Nikki Haley, U.S. ambassador to the United Nations, ripped into Russia during a U.N. Security Council meeting Wednesday for what she deemed an inept response to a suspected gas attack in Syria.
As Russian and Syrian officials looked on, Haley accused Moscow of being complicit by choosing to "close their eyes to this barbarity." She launched into a harsh rebuke by holding up photos of victims of Tuesday's slaughter, in which activists say about 100 people, including 25 children, were killed and another 400 were injured.
"How many more children have to die before Russia cares?" Haley asked. "The U.S. sees yesterday's attack as a disgrace at the highest level — an assurance that humanity means nothing to the Syrian government."
Images and videos from Syria's Idlib province appear to show victims convulsing, others lifeless after a gruesome attack in a rebel-held area — the latest atrocity to afflict Syria since its civil war began six years ago between the government of President Bashar al-Assad and rebel fighters.
Russia, which remains a key ally of Assad, said it believes a Syrian government airstrike smashed a rebel workshop in the town of Khan Sheikhoun, and that caused a cache of chemical weapons to leak.
A local activist who recorded the incident on video said it appeared two planes were involved in the strike — Syrian and Russian.
A doctor volunteering in a hospital outside of the ravaged town told NBC News the victims appeared to have been exposed to a nerve gas.
U.S. officials also confirmed the chemical weapon used was a nerve agent, quite possibly sarin — the same agent that killed hundreds of civilians in a Damascus suburb in 2013.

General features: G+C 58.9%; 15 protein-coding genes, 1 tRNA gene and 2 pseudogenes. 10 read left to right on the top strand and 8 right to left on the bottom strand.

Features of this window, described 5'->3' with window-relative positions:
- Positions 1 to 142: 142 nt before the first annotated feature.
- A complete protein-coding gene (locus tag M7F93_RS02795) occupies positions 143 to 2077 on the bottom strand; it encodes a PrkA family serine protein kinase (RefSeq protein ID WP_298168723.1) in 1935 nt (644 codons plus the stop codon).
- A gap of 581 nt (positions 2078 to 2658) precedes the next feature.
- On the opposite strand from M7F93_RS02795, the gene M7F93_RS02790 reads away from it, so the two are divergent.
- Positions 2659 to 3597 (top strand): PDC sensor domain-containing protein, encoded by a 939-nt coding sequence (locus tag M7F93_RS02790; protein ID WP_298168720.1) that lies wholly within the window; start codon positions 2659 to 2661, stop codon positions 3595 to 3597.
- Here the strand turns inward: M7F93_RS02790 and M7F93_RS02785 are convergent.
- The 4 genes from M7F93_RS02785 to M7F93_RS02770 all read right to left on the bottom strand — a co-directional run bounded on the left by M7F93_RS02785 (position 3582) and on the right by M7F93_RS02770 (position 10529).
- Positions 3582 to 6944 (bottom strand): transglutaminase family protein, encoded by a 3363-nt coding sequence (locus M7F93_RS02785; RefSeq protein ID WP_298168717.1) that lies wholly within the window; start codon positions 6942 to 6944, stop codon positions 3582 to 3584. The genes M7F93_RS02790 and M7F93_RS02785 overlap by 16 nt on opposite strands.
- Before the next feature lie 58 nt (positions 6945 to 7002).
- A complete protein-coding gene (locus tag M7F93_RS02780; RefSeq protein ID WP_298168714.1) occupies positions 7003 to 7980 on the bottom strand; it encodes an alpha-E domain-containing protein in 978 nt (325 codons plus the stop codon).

Haley said the attack "bares all of the hallmarks of Assad's use of chemical attacks," and pinned the blame directly on the Syrian government.
"We know that yesterday's attack was a new low even from the barbaric Assad regime," she added.
NBC News has not independently verified the various claims of responsibility.
Haley's strong rebuke of Russia came as President Donald Trump offered his first spoken comments on the apparent gas attack Wednesday, telling reporters it was "horrible, horrible what happened" and "is a terrible affront to humanity."
When asked if there would be a new direction in how the White House deals with Syria, he said vaguely: "You will see."
Meanwhile, the U.S., the U.K. and France have drawn up a draft U.N. Security Council statement condemning the attack and demanding an investigation. Russia has the power to veto it, as it has done to block all previous resolutions that would harm Assad.
Russia's Foreign Ministry spokesperson Maria Zakharova said the proposal is "unacceptable" and based on "fake information," Reuters reported, citing the Interfax news agency.
Kremlin spokesperson Dmitry Peskov told reporters that Russia won't back down from aiding Assad against "counter-terrorist operations."
Haley accused Russia of itself employing a "false narrative" and merely shielding Syria and allowing Iran to prop up Assad's military. She issued what appeared to be a threat of unilateral action if the Security Council cannot not agree on how to handle the conflict.
"When the United Nations consistently fails in its duty to act collectively, there are times in the life of states that we are compelled to take our own action," Haley said, without elaborating.